Having my head stuck into John Hattie’s Visible Learning has given me time to consider what we do in our open learning spaces in a slightly different way. In looking through Hattie’s highest ranking effect sizes, there are none related to how classrooms are set out or the architecture of the school. In fact Hattie argues that the school effects that he analyses, whilst still being important, don’t actually define the differences in student achievement. It’s very much what happens inside the classrooms that makes the key difference.
His big message is that “what teachers do matters” (Hattie, 2009, p.22). So it’s factors like formative assessment, feedback, clarity of teaching, teacher-student relationships and meta-cognitive strategies that actually make the difference to student achievement. It’s also factors from the student themselves such as prior achievement and self-reported grades. It’s about learners knowing, “Where am I going?”, “How am I going?”, and “Where to next?”.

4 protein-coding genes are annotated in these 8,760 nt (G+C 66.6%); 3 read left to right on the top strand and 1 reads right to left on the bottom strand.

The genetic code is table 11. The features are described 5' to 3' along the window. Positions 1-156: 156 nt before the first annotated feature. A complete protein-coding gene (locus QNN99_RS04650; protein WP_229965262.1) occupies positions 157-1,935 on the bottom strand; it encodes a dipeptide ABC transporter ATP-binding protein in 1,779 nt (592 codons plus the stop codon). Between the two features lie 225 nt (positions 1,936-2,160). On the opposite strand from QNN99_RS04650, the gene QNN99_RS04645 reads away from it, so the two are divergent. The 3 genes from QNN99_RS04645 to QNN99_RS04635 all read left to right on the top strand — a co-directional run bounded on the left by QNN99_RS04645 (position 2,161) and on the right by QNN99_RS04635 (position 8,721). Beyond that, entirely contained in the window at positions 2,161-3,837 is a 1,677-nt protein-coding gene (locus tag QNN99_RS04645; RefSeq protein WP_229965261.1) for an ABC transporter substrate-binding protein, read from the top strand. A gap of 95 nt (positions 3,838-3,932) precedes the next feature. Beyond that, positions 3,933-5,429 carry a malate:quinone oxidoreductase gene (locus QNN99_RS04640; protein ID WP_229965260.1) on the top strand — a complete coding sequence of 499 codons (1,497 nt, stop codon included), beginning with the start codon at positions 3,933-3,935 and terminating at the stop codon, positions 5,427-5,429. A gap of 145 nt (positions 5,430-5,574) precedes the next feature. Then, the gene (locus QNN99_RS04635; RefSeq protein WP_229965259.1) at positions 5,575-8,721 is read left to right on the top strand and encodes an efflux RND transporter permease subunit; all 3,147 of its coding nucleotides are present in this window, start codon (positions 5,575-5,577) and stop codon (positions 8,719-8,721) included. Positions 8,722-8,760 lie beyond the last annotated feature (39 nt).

None of Hattie's top ranking meta-analyses in fact are space dependent, They could happen in any classroom setting, whether open or more traditional. So does the space matter?
Good design clearly will never replace good teaching in terms of student outcomes but the question remains as to whether design can enhance learning? Can teachers working collaboratively in a space to design and cause learning, where there is open access to e-learning tools and furniture that is fit for purpose, promote learning for children? Can the environment really be the third teacher?
Hattie, J. (2009). Visible Learning: A synthesis of over 800 meta-analyses relating to achievement. London: Routledge